The Florida Fish and Wildlife Conservation Commission, after more than four hours of emotional testimony from hunters and animal-rights activists, narrowly supported a staff contention that public support isn't as high as desired for a repeat of a controversial 2015 hunt.
"A hunt is consuming, it is consuming to this agency all the way around," Chairman Brian Yablonski said. "And the benefit that we get with this species at this moment in time, I don't know if it's worth the consumption that our team is going to go through and we're all going to go through."
The delay would allow staff members to complete an ongoing 10-year bear management plan which could be completed in two to three years.
Commissioner Liesa Priddy said she wasn't concerned that a majority of Floridians don't support a bear hunt.
"There's really no scientific reason whatsoever not to have a hunt," Priddy said. "We can't substitute politics for science. And if we don't approve a hunt today, we're really just throwing the science that we've gathered out the window."
Commission Executive Director Nick Wiley said the agency's science is "rock solid" on the side of a hunt. But, he said "we need more time" to work on non-lethal bear management practices. He pointed, in part, to research that shows far less support among Floridians for bear hunting than for hunting in general.
"The thing that troubles me the most in the social dynamic and social science is the gap between a 70 percent support for hunting and 48 percent support for bear hunting," Wiley said. "We've talked to people that have done this research, and they said that (gap) is troubling. Those numbers are not where you want to be."
The numbers were amassed in a survey conducted in November that also found 43 percent of Floridians oppose a hunt.
Wiley said the state "learned a lesson" from the 2015 hunt, which was the first in more than two decades. That year, 304 bears were killed during a planned weeklong hunt that was cut short after two days when the quota was quickly reached.
The commission last year narrowly voted against a hunt, giving expanded non-lethal efforts time to take hold, after commission biologists had recommended a more restrictive hunt.
Wiley's proposal Wednesday drew a string of hunters, many in orange shirts, to tell commissioners not to set policies based on public perception.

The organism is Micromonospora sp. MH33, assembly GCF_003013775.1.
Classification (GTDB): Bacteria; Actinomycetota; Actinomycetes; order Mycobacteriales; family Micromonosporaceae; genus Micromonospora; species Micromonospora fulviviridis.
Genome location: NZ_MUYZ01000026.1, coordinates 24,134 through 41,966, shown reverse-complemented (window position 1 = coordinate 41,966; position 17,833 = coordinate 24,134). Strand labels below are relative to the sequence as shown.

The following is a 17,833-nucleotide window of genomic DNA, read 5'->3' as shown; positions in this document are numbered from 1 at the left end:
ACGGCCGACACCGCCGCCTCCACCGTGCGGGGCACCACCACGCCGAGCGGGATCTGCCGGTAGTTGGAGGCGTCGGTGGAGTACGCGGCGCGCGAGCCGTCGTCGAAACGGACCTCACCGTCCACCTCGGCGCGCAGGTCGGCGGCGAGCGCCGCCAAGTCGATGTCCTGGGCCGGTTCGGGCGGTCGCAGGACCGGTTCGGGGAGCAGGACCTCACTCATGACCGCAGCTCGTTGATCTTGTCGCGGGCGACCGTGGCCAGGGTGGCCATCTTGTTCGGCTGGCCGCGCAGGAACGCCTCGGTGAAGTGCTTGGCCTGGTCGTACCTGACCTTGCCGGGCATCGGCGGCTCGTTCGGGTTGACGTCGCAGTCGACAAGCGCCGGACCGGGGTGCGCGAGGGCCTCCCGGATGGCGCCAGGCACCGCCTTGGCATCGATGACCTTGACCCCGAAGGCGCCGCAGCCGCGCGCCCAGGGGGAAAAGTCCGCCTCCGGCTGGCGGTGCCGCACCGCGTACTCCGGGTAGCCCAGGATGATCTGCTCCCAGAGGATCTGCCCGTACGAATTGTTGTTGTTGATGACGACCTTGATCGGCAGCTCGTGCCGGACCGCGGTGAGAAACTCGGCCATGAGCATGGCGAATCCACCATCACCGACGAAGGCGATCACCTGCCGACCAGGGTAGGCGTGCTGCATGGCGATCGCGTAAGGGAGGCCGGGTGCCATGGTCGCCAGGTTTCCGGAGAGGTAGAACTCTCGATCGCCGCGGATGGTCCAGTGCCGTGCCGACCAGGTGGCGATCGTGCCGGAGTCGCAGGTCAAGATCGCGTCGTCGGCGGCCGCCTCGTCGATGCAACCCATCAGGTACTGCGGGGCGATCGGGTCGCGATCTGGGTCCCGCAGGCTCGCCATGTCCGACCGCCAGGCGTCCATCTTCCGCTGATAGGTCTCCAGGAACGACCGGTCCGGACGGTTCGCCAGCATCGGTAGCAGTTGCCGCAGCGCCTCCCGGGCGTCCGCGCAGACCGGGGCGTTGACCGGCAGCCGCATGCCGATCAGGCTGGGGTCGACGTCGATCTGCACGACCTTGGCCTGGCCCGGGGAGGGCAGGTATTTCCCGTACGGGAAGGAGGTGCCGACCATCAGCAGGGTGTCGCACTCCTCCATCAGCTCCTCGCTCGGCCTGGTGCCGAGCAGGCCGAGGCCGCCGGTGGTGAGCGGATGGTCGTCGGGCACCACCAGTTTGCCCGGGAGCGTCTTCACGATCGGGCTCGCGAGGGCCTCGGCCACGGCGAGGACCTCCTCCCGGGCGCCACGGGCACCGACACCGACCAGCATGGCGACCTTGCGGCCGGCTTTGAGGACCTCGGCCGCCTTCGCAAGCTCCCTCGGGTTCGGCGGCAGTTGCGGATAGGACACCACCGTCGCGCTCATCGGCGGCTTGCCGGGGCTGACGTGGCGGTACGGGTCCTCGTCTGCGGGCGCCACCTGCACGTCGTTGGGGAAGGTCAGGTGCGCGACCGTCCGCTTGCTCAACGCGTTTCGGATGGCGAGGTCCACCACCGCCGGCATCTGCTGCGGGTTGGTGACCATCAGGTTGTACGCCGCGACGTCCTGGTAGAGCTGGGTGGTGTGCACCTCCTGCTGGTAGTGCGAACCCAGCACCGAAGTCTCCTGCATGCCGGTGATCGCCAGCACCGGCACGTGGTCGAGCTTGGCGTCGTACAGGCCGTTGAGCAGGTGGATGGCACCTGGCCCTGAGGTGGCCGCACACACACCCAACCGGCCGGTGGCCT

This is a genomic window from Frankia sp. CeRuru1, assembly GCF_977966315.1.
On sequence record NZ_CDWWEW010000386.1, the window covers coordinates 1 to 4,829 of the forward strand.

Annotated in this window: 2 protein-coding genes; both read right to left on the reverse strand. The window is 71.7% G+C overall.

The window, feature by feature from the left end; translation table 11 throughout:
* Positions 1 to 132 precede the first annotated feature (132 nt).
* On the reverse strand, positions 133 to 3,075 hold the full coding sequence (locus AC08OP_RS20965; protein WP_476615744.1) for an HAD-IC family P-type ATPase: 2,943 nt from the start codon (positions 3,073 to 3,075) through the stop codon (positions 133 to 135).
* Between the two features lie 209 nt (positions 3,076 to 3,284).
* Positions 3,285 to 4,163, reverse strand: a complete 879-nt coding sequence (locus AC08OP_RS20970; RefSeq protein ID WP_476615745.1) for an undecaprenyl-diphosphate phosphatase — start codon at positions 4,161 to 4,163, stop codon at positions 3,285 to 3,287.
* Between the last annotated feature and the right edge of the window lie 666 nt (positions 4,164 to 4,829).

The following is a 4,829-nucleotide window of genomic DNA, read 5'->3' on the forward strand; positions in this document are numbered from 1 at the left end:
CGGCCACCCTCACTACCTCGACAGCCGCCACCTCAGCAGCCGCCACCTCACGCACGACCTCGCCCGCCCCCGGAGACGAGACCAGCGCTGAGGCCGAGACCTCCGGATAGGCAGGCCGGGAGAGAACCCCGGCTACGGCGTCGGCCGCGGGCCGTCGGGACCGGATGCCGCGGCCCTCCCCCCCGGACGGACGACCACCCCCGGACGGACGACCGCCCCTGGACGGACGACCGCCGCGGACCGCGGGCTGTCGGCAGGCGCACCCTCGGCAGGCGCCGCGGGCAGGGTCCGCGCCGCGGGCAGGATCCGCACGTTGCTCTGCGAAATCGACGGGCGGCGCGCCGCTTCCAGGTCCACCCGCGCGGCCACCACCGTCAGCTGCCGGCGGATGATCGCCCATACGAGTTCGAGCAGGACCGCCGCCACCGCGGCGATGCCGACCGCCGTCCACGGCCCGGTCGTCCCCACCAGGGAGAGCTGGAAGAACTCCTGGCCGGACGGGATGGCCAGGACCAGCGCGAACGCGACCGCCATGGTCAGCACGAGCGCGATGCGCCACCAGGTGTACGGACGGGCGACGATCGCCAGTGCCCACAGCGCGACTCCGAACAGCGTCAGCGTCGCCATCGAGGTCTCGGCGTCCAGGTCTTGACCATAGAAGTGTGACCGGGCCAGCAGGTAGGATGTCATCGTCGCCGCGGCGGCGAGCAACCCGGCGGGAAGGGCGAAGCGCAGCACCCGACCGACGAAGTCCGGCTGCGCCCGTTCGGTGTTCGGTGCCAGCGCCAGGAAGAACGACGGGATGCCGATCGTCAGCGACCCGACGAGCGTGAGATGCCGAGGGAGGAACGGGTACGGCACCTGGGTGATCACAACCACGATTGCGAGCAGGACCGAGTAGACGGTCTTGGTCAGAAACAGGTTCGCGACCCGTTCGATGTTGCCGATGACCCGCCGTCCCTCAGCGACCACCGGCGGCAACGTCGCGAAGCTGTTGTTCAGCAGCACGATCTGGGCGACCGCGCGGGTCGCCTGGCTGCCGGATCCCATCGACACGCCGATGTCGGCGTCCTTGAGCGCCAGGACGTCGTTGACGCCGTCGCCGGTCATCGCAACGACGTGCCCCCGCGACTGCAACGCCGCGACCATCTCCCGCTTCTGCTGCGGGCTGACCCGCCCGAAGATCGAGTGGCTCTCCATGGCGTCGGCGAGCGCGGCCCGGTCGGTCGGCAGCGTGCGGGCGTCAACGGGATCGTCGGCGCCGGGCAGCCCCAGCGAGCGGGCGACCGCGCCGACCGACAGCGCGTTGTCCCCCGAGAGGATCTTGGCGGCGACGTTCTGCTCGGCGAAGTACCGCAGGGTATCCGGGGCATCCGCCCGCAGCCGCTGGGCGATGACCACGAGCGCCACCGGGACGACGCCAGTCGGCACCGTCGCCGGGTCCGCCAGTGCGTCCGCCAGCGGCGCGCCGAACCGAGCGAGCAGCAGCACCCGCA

"What's next, who are we going to protect from the bleeding-heart liberals, are we going not kill off the bacteria on over-ripe bananas?" said Byron Maharrey of Palm Springs. "This isn't a popularity vote."
Chuck Echenique, a hunter from Tampa, suggested the agency spend money on pro-hunting education instead of on getting people to use bear-proof trash containers.
"Let those communities that choose to move into those areas … pay for their own trash cans," Echenique said.
The bear population in Florida has grown from 300 to 500 in the late 1970s to 2,700 in 2002 and 4,050 when updated last year.
Thomas Eason, director of the commission's habitat and species conservation division, said Florida black bears are in the middle of a population expansion that is likely to continue.
"Bears are thriving in Florida, they're doing well," Eason said. "They're continuing to grow in numbers."
On Tuesday, the U.S. Fish and Wildlife Service – pointing to the state's conservation efforts – announced that the Florida black bear didn't warrant being listed under the federal Endangered Species Act as requested by a number of groups and individuals, including the Center for Biological Diversity, the Sierra Club and Stop The Florida Bear Hunt.
Animal-rights proponents view the desire to hunt bears as a "trophy" thrill.
Megan Sorbo, an 11-year-old from Orlando, told state wildlife commissioners on Wednesday the bear population can be managed humanely, including the use of bear sterilization.
"You still oversee the most precious part of our state to me, our wildlife," Sorbo said. "The wildlife belongs to all of us, yet to no one. Therefore, public opinion should be a factor in your decision and all options considered."
The growth in the bear population comes as the number of calls and incidents involving bears has declined the past three-years.
The drop is attributed in part to the 2015 hunt and the removal of 112 bears that year for risk of public safety. Prior to that year, the agency removed an average of 36 bears a year for that purpose.
Also, the decline is attributed to an increase in natural food available to bears. The agency noted that an increase in acorns on the ground last fall could mean bears are spending more time foraging for acorns than rummaging in human trash.
The agency has also taken a more active role in counties where bear-human incidents and calls have been prevalent – Lee and Collier in the Southwest Florida; Marion, Lake, Orange, Seminole, Putnam and Volusia in Central and Northeast Florida; and Leon, Wakulla, Gulf, Franklin, Santa Rosa, Walton, Okaloosa, and Bay in Northwest Florida.
"The hunt is a relatively small part of our bear program," Eason said.
But it has drawn the most attention.
The agency received $825,000 for the current fiscal year to help residents in 11 counties get bear-resistant trash cans. The money was raised through licenses issued for the 2015 hunt and from proceeds of the Conserve Wildlife license plate.
State game commissioners agreed Wednesday not to hold a bear hunt for at least two years, over the objections of hunters who decried the delay as giving in to "bleeding hearts."